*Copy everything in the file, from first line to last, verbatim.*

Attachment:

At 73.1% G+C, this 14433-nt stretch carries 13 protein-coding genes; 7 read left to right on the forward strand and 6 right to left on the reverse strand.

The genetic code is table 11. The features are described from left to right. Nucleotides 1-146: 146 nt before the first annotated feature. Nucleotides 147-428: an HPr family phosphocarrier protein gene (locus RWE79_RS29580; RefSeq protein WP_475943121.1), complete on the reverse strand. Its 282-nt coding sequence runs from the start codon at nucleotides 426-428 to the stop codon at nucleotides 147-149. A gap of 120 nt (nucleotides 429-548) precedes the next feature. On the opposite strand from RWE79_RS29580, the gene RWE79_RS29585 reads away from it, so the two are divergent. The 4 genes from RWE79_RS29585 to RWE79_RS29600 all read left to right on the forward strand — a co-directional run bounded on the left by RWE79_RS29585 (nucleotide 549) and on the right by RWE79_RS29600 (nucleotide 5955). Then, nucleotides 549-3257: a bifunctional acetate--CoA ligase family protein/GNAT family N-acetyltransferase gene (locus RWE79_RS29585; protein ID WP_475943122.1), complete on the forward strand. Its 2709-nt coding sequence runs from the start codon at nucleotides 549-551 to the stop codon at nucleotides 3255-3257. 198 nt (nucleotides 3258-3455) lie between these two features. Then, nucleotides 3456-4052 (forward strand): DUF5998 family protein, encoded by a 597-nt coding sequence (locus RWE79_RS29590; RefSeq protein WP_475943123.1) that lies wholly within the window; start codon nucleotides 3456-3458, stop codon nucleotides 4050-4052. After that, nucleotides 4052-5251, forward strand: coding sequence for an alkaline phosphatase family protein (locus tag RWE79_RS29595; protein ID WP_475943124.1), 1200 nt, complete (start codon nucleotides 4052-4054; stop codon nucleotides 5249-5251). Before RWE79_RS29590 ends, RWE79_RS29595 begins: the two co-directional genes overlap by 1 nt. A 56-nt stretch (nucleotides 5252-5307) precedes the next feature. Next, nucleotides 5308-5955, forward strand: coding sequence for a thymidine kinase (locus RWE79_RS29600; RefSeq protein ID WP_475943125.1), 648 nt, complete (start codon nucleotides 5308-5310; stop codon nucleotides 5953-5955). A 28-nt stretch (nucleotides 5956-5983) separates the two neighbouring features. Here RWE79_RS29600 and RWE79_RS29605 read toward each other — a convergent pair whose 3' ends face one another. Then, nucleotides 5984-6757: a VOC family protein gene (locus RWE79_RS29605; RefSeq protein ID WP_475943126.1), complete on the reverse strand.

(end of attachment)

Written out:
At 73.1% G+C, this 14433-nt stretch carries 13 protein-coding genes; 7 read left to right on the forward strand and 6 right to left on the reverse strand.

The genetic code is table 11. The features are described from left to right. Nucleotides 1-146: 146 nt before the first annotated feature. Nucleotides 147-428: an HPr family phosphocarrier protein gene (locus RWE79_RS29580; RefSeq protein WP_475943121.1), complete on the reverse strand. Its 282-nt coding sequence runs from the start codon at nucleotides 426-428 to the stop codon at nucleotides 147-149. A gap of 120 nt (nucleotides 429-548) precedes the next feature. On the opposite strand from RWE79_RS29580, the gene RWE79_RS29585 reads away from it, so the two are divergent. The 4 genes from RWE79_RS29585 to RWE79_RS29600 all read left to right on the forward strand — a co-directional run bounded on the left by RWE79_RS29585 (nucleotide 549) and on the right by RWE79_RS29600 (nucleotide 5955). Then, nucleotides 549-3257: a bifunctional acetate--CoA ligase family protein/GNAT family N-acetyltransferase gene (locus RWE79_RS29585; protein ID WP_475943122.1), complete on the forward strand. Its 2709-nt coding sequence runs from the start codon at nucleotides 549-551 to the stop codon at nucleotides 3255-3257. 198 nt (nucleotides 3258-3455) lie between these two features. Then, nucleotides 3456-4052 (forward strand): DUF5998 family protein, encoded by a 597-nt coding sequence (locus RWE79_RS29590; RefSeq protein WP_475943123.1) that lies wholly within the window; start codon nucleotides 3456-3458, stop codon nucleotides 4050-4052. After that, nucleotides 4052-5251, forward strand: coding sequence for an alkaline phosphatase family protein (locus tag RWE79_RS29595; protein ID WP_475943124.1), 1200 nt, complete (start codon nucleotides 4052-4054; stop codon nucleotides 5249-5251). Before RWE79_RS29590 ends, RWE79_RS29595 begins: the two co-directional genes overlap by 1 nt. A 56-nt stretch (nucleotides 5252-5307) precedes the next feature. Next, nucleotides 5308-5955, forward strand: coding sequence for a thymidine kinase (locus RWE79_RS29600; RefSeq protein ID WP_475943125.1), 648 nt, complete (start codon nucleotides 5308-5310; stop codon nucleotides 5953-5955). A 28-nt stretch (nucleotides 5956-5983) separates the two neighbouring features. Here RWE79_RS29600 and RWE79_RS29605 read toward each other — a convergent pair whose 3' ends face one another. Then, nucleotides 5984-6757: a VOC family protein gene (locus RWE79_RS29605; RefSeq protein ID WP_475943126.1), complete on the reverse strand.